Design experts who spoke on a panel at the Master Innholders Conference cautioned hoteliers not to cram unique design elements into their properties just to make a splash with guests.
LONDON—Recent hotel design has been transfixed on the idea of diminishing the size of guestrooms while expanding public spaces, most notably lobbies and F&B-sprinkled workspaces, according to sources.
But panelists at a Master Innholders Conference session titled “The future of hotel design” agreed that could be a worrisome trend.
Current philosophies of design are dictated by what is assumed or known to drive revenue and loyalty, but sacrificing value and quality for what is trendy can be problematic, panelists said.
“Too many people worry about that one TripAdvisor photo, rather than the whole experience,” said Chris Galloway, group managing director of Beck Interiors. “Often in hotels you see nothing of use, no touchpoints. I’ve checked into hotels like this and immediately checked out.”
Ed Ng, co-founder and principal of AB Concept Hong Kong, said designers can sometimes miss the basic needs of a space.
“Ultimately, we’re looking for something comfortable, an experience,” he said. “This is what design has been trying to do for years.”
Simon Rawlings, creative director at David Collins Studio, said it’s imperative that designers respect the building in which the hotel is located.
“Go there and see what’s available,” Rawlings said. “That is what is really interesting. I am not going to bring everything—textiles, materials, art—from Asia for a hotel in Portugal. Do not force something contemporary in a historic building.
“I design interiors, so absolutely not, I’m not there to design Instagram moments. That can be useful, but you can get too much of it. Concentrate on feel, touch, sound,” he said.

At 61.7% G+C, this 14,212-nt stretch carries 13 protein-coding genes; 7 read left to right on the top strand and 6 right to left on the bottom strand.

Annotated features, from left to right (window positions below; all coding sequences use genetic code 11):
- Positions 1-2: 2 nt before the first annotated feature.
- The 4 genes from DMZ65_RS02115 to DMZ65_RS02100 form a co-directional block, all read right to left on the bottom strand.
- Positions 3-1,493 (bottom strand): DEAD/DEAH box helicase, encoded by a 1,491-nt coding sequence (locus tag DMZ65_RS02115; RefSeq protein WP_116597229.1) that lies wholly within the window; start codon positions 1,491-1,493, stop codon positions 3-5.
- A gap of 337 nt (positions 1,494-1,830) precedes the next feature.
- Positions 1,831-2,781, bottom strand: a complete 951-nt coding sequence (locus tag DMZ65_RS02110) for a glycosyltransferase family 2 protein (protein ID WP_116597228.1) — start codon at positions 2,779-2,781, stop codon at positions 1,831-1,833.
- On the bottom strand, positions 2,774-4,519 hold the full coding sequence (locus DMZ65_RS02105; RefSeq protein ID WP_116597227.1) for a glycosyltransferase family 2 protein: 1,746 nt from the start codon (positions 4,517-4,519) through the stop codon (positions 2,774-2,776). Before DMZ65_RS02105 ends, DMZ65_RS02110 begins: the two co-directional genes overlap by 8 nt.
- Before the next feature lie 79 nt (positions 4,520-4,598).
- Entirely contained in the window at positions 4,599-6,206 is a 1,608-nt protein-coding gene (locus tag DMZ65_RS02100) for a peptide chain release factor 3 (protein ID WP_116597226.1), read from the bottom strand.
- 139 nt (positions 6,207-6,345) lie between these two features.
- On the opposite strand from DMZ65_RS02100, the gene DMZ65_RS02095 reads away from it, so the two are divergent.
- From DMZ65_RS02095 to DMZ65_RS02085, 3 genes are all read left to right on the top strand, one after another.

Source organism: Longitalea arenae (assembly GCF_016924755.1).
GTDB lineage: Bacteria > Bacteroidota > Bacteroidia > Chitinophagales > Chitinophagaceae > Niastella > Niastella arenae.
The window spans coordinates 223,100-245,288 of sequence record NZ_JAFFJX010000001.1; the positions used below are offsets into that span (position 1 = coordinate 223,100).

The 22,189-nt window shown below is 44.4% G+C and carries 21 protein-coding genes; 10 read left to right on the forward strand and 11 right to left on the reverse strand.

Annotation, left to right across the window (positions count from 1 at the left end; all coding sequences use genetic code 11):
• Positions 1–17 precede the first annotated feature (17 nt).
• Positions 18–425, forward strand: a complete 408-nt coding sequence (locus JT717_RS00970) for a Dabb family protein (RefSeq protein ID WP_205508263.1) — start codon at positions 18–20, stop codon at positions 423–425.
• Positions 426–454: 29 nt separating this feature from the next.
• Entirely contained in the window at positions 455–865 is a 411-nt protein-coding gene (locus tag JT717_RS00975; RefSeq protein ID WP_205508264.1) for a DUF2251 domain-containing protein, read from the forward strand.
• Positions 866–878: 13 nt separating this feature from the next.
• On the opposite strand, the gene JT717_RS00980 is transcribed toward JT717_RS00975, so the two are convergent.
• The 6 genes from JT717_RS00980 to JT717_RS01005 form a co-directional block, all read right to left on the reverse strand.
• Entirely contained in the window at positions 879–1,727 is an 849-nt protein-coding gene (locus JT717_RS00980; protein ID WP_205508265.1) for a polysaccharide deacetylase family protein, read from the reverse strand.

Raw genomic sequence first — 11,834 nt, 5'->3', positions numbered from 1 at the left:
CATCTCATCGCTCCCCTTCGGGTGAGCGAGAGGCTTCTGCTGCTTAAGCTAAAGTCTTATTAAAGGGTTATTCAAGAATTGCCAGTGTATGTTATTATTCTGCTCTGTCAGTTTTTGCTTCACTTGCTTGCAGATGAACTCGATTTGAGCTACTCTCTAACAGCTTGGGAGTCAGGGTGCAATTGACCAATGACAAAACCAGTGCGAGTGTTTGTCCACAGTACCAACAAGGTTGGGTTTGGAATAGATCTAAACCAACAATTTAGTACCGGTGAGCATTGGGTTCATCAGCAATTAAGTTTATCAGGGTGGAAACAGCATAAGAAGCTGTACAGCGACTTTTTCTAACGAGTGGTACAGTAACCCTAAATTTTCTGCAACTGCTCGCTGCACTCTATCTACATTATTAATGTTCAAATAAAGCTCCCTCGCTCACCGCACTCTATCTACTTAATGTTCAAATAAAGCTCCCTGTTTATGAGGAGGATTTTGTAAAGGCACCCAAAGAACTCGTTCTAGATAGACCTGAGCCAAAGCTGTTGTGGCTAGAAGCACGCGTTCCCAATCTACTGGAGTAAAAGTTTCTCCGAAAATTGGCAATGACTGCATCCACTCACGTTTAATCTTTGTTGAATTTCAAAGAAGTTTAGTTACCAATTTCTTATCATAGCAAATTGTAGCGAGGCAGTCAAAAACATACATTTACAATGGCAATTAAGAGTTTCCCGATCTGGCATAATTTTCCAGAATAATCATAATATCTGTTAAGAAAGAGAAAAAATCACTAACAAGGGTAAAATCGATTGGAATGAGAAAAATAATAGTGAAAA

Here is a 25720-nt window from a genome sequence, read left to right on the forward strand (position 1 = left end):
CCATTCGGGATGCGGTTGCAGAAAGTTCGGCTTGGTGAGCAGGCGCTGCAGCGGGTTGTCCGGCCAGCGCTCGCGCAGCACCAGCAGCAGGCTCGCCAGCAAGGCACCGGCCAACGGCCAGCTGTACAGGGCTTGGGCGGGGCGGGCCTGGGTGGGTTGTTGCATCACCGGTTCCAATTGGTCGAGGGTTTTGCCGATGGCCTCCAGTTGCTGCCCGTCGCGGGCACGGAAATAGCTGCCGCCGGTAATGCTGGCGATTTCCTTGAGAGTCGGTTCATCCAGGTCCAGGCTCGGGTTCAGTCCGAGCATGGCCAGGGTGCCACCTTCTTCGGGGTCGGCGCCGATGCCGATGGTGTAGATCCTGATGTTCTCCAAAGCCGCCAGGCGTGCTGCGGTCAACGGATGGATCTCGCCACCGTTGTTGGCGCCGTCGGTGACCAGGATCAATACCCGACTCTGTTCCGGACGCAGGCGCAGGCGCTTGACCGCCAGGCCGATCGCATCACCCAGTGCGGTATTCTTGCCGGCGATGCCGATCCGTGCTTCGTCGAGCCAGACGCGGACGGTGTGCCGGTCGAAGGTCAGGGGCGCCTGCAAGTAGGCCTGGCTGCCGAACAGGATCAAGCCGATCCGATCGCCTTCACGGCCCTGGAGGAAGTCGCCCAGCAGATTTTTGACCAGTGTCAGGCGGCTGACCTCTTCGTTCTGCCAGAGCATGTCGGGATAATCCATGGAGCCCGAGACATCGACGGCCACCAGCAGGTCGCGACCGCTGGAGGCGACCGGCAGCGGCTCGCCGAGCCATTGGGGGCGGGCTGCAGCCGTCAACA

Rawlings added that hotel owners and designers sometimes overlook basic necessities to prioritize design.
“Also bed, linen, showers. And lighting is becoming a bigger issue in hotels,” he said.
But Ng said compromises often can be found.
“We try and do beauty, and then that becomes Instagrammable,” he said.
Constantina Tsoutsikou, creative director of HBA London, said it is possible for designers to be true to both the location and the brand.
“There is a trend towards simplifying things,” she said.
The panelist agreed that it’s uncommon for design concepts to fit exactly with the building and the brand’s vision.
But public spaces are becoming more and more important, Ng said. He added owners expect public spaces to energize guests and the building itself all day long.
Rawlings warned against that line of design thinking.
“I’m old-fashioned. There is a danger that hotels are not offering a choice,” he said. “It is either all calm or all energy. After a five-hour flight, I arrive at the hotel late, and there is no doorman and no receptionist, as there is no reception.”
Tsoutsikou said all hotel designers have the opportunity create something memorable, which aids loyalty far more than anything else.
Rawlings agreed. “We always think about design that people will love,” he said.
All the panelists said they try to create beautiful spaces that guests will remember, which is an ambition that might be at odds with brand and management efforts to increase revenue.
Restaurants are spaces that perfectly combine the wish lists of designers and hoteliers, Ng said. “Look at restaurants as standalones that draw in the neighborhood,” he said.
Galloway added design is critical to the goal of having F&B be a revenue driver from both guests and locals.
“I think that is important, certainly as hotels and restaurants often are two very different business models,” he said.